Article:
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Do-It-Yourself Windows File Recovery Software: A Comparison

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Introducing BorgBackup

BorgBackup (or Borg for short) is a deduplicating backup program that also supports compression and authenticated encryption. If you’re looking for a backup solution that works across various platforms and is quick and simple to control, Borg might be the answer you’re looking for.

The aim of the program is to give users a secure and efficient way to back up their data. Because it supports deduplication, it means Borg can be run every day with little overhead because only changes made to the data since the last backup will be captured. The encryption support means that the backups can be sent to other locations in the knowledge that they’ll remain safe.

Borg splits the data into chunks, each a variable length, and only those that have never been seen before by the backup will be added. All chunks are considered in this process, whether they came from multiple machines, previous backups, a single file, or anything. It doesn’t depend on file names staying the same, time stamp differences, or the absolute position of a chunk within a file. As such, the deduplication on offer is truly flexible.

The data is encrypted on the client side and is protected using 256-bit AES encryption, with data integrity and authentic verified using HMAC-SHA256. Different compression techniques are offered – lz4, zlib and lzma – which offer a variety of speeds and compression levels.

Borg can be used for off-site backups, which is vital if you want a plan that accounts for redundancy. Only storing things locally isn’t good enough. Data can be stored on any remote host via SSH, which also offers performance improvements compared to a network filesystem.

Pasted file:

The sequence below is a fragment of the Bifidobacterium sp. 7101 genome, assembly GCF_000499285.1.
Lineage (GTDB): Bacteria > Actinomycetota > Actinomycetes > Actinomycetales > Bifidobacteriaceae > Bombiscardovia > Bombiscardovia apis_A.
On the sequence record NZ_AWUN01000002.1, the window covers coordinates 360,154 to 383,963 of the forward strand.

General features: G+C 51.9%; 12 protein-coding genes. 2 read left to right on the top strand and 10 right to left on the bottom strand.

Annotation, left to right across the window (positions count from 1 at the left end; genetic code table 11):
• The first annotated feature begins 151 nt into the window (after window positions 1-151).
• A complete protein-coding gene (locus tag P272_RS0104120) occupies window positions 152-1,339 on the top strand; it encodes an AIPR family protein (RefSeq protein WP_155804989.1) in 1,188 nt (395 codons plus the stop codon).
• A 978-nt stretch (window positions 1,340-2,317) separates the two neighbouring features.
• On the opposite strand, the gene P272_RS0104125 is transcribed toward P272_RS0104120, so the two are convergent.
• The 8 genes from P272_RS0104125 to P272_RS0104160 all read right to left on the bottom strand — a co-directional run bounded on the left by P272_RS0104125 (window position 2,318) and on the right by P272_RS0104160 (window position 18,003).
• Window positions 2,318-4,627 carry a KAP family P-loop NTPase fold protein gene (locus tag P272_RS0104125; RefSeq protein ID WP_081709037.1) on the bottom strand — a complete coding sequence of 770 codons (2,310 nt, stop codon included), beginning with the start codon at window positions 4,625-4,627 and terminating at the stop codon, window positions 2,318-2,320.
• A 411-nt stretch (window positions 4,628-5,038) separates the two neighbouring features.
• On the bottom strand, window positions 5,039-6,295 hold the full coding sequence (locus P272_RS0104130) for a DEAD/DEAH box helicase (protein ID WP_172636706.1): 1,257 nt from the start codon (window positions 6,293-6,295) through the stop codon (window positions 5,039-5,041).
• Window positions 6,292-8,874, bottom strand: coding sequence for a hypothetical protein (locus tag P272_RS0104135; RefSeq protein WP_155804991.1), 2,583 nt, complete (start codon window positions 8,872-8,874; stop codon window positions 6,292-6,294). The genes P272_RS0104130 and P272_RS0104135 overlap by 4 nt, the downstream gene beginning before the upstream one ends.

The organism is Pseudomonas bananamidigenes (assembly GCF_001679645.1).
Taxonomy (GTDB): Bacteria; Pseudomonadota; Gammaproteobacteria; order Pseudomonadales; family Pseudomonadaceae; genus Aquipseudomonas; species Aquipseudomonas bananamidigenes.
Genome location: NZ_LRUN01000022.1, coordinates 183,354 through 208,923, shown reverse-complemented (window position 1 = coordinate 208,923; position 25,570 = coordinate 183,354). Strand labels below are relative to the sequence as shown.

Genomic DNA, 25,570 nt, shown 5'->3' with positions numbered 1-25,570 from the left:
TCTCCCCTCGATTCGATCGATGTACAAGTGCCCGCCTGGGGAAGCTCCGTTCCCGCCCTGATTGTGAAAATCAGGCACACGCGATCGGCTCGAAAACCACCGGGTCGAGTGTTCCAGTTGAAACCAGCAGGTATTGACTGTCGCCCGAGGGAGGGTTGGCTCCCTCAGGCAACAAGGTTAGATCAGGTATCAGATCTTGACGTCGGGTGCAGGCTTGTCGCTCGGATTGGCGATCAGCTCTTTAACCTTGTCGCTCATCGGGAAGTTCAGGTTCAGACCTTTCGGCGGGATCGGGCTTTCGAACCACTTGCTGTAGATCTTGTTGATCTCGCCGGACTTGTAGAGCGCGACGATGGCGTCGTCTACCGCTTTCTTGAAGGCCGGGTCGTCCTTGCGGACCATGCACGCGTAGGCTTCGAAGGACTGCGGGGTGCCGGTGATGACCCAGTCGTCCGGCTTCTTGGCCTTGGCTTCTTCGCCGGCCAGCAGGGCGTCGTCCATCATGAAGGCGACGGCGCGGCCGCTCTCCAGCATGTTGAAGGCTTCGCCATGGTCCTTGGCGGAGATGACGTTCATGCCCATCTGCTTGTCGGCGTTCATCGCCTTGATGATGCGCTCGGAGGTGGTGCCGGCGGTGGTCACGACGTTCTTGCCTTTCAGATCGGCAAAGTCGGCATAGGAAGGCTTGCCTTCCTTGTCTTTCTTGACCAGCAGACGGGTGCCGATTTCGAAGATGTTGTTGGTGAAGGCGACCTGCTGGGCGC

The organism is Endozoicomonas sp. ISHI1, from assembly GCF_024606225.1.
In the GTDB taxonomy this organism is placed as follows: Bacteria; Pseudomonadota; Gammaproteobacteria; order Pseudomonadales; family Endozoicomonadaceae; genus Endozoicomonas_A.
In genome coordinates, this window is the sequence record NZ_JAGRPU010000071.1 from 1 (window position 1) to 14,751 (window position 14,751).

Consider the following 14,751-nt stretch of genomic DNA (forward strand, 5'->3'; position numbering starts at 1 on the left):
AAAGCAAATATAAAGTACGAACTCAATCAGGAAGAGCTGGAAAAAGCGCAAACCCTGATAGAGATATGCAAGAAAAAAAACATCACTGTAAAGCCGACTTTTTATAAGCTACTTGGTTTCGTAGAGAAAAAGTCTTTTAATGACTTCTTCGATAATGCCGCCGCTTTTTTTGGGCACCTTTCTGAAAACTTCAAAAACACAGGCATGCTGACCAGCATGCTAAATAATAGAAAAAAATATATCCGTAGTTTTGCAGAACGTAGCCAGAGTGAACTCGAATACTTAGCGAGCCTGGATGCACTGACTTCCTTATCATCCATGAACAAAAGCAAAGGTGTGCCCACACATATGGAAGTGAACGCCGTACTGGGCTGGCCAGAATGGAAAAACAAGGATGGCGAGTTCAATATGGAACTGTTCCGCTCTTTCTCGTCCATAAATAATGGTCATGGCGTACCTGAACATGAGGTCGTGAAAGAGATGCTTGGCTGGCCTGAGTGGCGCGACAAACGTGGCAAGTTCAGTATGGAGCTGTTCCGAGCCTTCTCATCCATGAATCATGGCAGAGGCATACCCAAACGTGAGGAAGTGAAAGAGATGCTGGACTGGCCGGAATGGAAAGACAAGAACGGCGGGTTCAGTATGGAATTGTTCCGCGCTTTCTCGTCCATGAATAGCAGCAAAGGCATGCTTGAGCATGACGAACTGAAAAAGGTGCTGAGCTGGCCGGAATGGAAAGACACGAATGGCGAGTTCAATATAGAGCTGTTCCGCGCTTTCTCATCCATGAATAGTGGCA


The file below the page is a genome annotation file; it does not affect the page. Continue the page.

The backups archives can also be mounted as user space filesystems, allowing for simple interactive backup inspection and restoration through a file manager, though a command prompt can also be used for those who prefer it.

For those who have unstable connections, or need to backup or restore huge file sets via an unstable connection, Borg has you covered. That’s because it supports resuming backups. A checkpoint can be adjusted (by default, it’s set to 30 minutes) which contains all the data backed up until that point. This checkpoint is a valid archive, in that it’ll properly contain data, but it just won’t have the entire data from your backup.

Perhaps the best thing of all is that Borg is entirely free, open source and available for a variety of platforms. Single-file binaries are available which means nothing needs to be installed; it can just run independently.

You may know of Borg if you’re familiar with Attic. The former is a fork of the latter and has fixed a lot of issues and added new features. Borg isn’t compatible with Attic, but you can do a one-way conversion if you want to move between the two programs.

For more information on Borg, like how to set it up and to get answers to any questions you might have, either head on over to {{|the official website}}.


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